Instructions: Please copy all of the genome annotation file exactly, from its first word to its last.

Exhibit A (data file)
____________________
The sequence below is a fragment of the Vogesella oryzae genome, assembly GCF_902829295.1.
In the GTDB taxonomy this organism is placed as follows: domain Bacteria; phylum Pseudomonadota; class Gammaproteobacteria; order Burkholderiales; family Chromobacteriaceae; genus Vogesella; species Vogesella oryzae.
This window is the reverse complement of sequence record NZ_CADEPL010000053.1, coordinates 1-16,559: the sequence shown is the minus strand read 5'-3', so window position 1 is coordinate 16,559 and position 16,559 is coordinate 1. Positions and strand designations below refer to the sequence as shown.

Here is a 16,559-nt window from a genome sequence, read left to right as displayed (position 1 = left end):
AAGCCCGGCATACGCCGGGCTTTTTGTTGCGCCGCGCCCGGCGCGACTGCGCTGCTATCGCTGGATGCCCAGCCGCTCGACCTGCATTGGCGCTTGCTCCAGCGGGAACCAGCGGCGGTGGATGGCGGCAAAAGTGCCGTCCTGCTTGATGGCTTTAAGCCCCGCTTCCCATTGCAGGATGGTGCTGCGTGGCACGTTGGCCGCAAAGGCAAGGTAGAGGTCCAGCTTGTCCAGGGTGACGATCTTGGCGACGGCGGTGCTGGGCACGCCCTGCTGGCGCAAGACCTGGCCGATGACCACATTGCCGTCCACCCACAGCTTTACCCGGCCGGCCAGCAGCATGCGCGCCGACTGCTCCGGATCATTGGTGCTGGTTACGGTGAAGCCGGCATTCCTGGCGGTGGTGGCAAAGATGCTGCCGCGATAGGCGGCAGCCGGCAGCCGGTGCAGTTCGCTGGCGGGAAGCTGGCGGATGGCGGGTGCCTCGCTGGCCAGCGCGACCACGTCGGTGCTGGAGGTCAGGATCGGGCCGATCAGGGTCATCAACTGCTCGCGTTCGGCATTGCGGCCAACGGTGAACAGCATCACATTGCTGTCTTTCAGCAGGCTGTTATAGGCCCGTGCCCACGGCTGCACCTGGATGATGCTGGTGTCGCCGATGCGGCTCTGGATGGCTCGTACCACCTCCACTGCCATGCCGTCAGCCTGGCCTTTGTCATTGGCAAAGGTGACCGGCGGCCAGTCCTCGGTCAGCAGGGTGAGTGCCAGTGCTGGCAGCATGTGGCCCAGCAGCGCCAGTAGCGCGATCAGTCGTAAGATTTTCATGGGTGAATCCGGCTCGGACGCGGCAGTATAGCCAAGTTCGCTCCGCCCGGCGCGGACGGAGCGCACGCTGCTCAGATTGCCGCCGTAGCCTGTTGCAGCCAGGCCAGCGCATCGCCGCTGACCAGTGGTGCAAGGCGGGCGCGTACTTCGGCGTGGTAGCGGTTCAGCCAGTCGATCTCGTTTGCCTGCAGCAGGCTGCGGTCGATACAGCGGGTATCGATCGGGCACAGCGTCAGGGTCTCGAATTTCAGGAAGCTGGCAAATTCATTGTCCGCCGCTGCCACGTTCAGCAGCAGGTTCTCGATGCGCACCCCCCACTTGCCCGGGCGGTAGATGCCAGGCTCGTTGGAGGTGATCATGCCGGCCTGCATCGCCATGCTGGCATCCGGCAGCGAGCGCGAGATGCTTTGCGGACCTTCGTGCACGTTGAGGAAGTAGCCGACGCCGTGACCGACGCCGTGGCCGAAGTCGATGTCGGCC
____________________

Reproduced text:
The sequence below is a fragment of the Vogesella oryzae genome, assembly GCF_902829295.1.
In the GTDB taxonomy this organism is placed as follows: domain Bacteria; phylum Pseudomonadota; class Gammaproteobacteria; order Burkholderiales; family Chromobacteriaceae; genus Vogesella; species Vogesella oryzae.
This window is the reverse complement of sequence record NZ_CADEPL010000053.1, coordinates 1-16,559: the sequence shown is the minus strand read 5'-3', so window position 1 is coordinate 16,559 and position 16,559 is coordinate 1. Positions and strand designations below refer to the sequence as shown.

Here is a 16,559-nt window from a genome sequence, read left to right as displayed (position 1 = left end):
AAGCCCGGCATACGCCGGGCTTTTTGTTGCGCCGCGCCCGGCGCGACTGCGCTGCTATCGCTGGATGCCCAGCCGCTCGACCTGCATTGGCGCTTGCTCCAGCGGGAACCAGCGGCGGTGGATGGCGGCAAAAGTGCCGTCCTGCTTGATGGCTTTAAGCCCCGCTTCCCATTGCAGGATGGTGCTGCGTGGCACGTTGGCCGCAAAGGCAAGGTAGAGGTCCAGCTTGTCCAGGGTGACGATCTTGGCGACGGCGGTGCTGGGCACGCCCTGCTGGCGCAAGACCTGGCCGATGACCACATTGCCGTCCACCCACAGCTTTACCCGGCCGGCCAGCAGCATGCGCGCCGACTGCTCCGGATCATTGGTGCTGGTTACGGTGAAGCCGGCATTCCTGGCGGTGGTGGCAAAGATGCTGCCGCGATAGGCGGCAGCCGGCAGCCGGTGCAGTTCGCTGGCGGGAAGCTGGCGGATGGCGGGTGCCTCGCTGGCCAGCGCGACCACGTCGGTGCTGGAGGTCAGGATCGGGCCGATCAGGGTCATCAACTGCTCGCGTTCGGCATTGCGGCCAACGGTGAACAGCATCACATTGCTGTCTTTCAGCAGGCTGTTATAGGCCCGTGCCCACGGCTGCACCTGGATGATGCTGGTGTCGCCGATGCGGCTCTGGATGGCTCGTACCACCTCCACTGCCATGCCGTCAGCCTGGCCTTTGTCATTGGCAAAGGTGACCGGCGGCCAGTCCTCGGTCAGCAGGGTGAGTGCCAGTGCTGGCAGCATGTGGCCCAGCAGCGCCAGTAGCGCGATCAGTCGTAAGATTTTCATGGGTGAATCCGGCTCGGACGCGGCAGTATAGCCAAGTTCGCTCCGCCCGGCGCGGACGGAGCGCACGCTGCTCAGATTGCCGCCGTAGCCTGTTGCAGCCAGGCCAGCGCATCGCCGCTGACCAGTGGTGCAAGGCGGGCGCGTACTTCGGCGTGGTAGCGGTTCAGCCAGTCGATCTCGTTTGCCTGCAGCAGGCTGCGGTCGATACAGCGGGTATCGATCGGGCACAGCGTCAGGGTCTCGAATTTCAGGAAGCTGGCAAATTCATTGTCCGCCGCTGCCACGTTCAGCAGCAGGTTCTCGATGCGCACCCCCCACTTGCCCGGGCGGTAGATGCCAGGCTCGTTGGAGGTGATCATGCCGGCCTGCATCGCCATGCTGGCATCCGGCAGCGAGCGCGAGATGCTTTGCGGACCTTCGTGCACGTTGAGGAAGTAGCCGACGCCGTGACCGACGCCGTGGCCGAAGTCGATGTCGGCC